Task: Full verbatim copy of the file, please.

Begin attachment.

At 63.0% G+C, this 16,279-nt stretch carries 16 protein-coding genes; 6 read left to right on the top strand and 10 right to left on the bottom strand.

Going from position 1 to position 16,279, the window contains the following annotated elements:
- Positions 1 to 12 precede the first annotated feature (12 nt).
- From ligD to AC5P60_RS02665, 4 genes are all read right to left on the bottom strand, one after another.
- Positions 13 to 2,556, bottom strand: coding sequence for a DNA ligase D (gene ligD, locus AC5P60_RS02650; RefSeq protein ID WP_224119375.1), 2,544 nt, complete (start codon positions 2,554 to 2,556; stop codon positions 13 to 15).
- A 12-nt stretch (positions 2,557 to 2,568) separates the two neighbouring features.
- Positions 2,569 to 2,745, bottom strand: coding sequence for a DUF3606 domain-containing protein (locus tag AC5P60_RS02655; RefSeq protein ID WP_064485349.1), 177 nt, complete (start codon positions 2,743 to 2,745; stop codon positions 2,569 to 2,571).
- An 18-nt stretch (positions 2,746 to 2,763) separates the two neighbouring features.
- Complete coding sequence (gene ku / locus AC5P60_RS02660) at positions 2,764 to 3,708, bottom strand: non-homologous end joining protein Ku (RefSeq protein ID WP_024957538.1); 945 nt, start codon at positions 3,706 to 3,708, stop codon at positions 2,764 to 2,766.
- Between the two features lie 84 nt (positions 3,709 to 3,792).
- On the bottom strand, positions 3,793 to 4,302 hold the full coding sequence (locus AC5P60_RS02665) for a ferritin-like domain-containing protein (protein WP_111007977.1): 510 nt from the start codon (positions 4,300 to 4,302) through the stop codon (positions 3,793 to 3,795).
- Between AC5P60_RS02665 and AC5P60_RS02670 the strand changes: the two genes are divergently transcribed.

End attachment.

At 63.0% G+C, this 16,279-nt stretch carries 16 protein-coding genes; 6 read left to right on the top strand and 10 right to left on the bottom strand.

Going from position 1 to position 16,279, the window contains the following annotated elements:
- Positions 1 to 12 precede the first annotated feature (12 nt).
- From ligD to AC5P60_RS02665, 4 genes are all read right to left on the bottom strand, one after another.
- Positions 13 to 2,556, bottom strand: coding sequence for a DNA ligase D (gene ligD, locus AC5P60_RS02650; RefSeq protein ID WP_224119375.1), 2,544 nt, complete (start codon positions 2,554 to 2,556; stop codon positions 13 to 15).
- A 12-nt stretch (positions 2,557 to 2,568) separates the two neighbouring features.
- Positions 2,569 to 2,745, bottom strand: coding sequence for a DUF3606 domain-containing protein (locus tag AC5P60_RS02655; RefSeq protein ID WP_064485349.1), 177 nt, complete (start codon positions 2,743 to 2,745; stop codon positions 2,569 to 2,571).
- An 18-nt stretch (positions 2,746 to 2,763) separates the two neighbouring features.
- Complete coding sequence (gene ku / locus AC5P60_RS02660) at positions 2,764 to 3,708, bottom strand: non-homologous end joining protein Ku (RefSeq protein ID WP_024957538.1); 945 nt, start codon at positions 3,706 to 3,708, stop codon at positions 2,764 to 2,766.
- Between the two features lie 84 nt (positions 3,709 to 3,792).
- On the bottom strand, positions 3,793 to 4,302 hold the full coding sequence (locus AC5P60_RS02665) for a ferritin-like domain-containing protein (protein WP_111007977.1): 510 nt from the start codon (positions 4,300 to 4,302) through the stop codon (positions 3,793 to 3,795).
- Between AC5P60_RS02665 and AC5P60_RS02670 the strand changes: the two genes are divergently transcribed.